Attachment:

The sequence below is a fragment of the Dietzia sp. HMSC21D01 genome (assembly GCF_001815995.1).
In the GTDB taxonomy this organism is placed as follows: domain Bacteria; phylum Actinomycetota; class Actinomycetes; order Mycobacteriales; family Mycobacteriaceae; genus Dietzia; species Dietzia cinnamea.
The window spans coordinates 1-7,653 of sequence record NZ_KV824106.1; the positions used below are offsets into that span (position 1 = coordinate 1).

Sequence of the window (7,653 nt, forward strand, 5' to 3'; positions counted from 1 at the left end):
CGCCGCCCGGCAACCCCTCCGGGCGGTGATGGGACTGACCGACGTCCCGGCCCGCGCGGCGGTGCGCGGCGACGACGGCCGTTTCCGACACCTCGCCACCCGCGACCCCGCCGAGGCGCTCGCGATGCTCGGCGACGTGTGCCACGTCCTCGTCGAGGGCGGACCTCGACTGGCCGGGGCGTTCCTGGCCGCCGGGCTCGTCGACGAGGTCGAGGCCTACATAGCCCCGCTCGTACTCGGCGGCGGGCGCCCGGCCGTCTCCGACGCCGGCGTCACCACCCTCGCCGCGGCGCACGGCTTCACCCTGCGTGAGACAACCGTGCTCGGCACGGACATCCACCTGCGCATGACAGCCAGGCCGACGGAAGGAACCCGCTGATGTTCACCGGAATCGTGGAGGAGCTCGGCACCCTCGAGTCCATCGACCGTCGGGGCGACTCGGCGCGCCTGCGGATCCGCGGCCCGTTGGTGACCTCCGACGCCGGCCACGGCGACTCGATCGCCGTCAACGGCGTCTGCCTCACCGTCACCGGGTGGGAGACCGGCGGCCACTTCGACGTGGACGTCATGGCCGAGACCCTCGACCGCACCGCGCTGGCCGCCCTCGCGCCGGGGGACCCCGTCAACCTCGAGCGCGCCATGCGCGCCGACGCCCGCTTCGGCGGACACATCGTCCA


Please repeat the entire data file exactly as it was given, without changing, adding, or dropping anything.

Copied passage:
The sequence below is a fragment of the Dietzia sp. HMSC21D01 genome (assembly GCF_001815995.1).
In the GTDB taxonomy this organism is placed as follows: domain Bacteria; phylum Actinomycetota; class Actinomycetes; order Mycobacteriales; family Mycobacteriaceae; genus Dietzia; species Dietzia cinnamea.
The window spans coordinates 1-7,653 of sequence record NZ_KV824106.1; the positions used below are offsets into that span (position 1 = coordinate 1).

Sequence of the window (7,653 nt, forward strand, 5' to 3'; positions counted from 1 at the left end):
CGCCGCCCGGCAACCCCTCCGGGCGGTGATGGGACTGACCGACGTCCCGGCCCGCGCGGCGGTGCGCGGCGACGACGGCCGTTTCCGACACCTCGCCACCCGCGACCCCGCCGAGGCGCTCGCGATGCTCGGCGACGTGTGCCACGTCCTCGTCGAGGGCGGACCTCGACTGGCCGGGGCGTTCCTGGCCGCCGGGCTCGTCGACGAGGTCGAGGCCTACATAGCCCCGCTCGTACTCGGCGGCGGGCGCCCGGCCGTCTCCGACGCCGGCGTCACCACCCTCGCCGCGGCGCACGGCTTCACCCTGCGTGAGACAACCGTGCTCGGCACGGACATCCACCTGCGCATGACAGCCAGGCCGACGGAAGGAACCCGCTGATGTTCACCGGAATCGTGGAGGAGCTCGGCACCCTCGAGTCCATCGACCGTCGGGGCGACTCGGCGCGCCTGCGGATCCGCGGCCCGTTGGTGACCTCCGACGCCGGCCACGGCGACTCGATCGCCGTCAACGGCGTCTGCCTCACCGTCACCGGGTGGGAGACCGGCGGCCACTTCGACGTGGACGTCATGGCCGAGACCCTCGACCGCACCGCGCTGGCCGCCCTCGCGCCGGGGGACCCCGTCAACCTCGAGCGCGCCATGCGCGCCGACGCCCGCTTCGGCGGACACATCGTCCA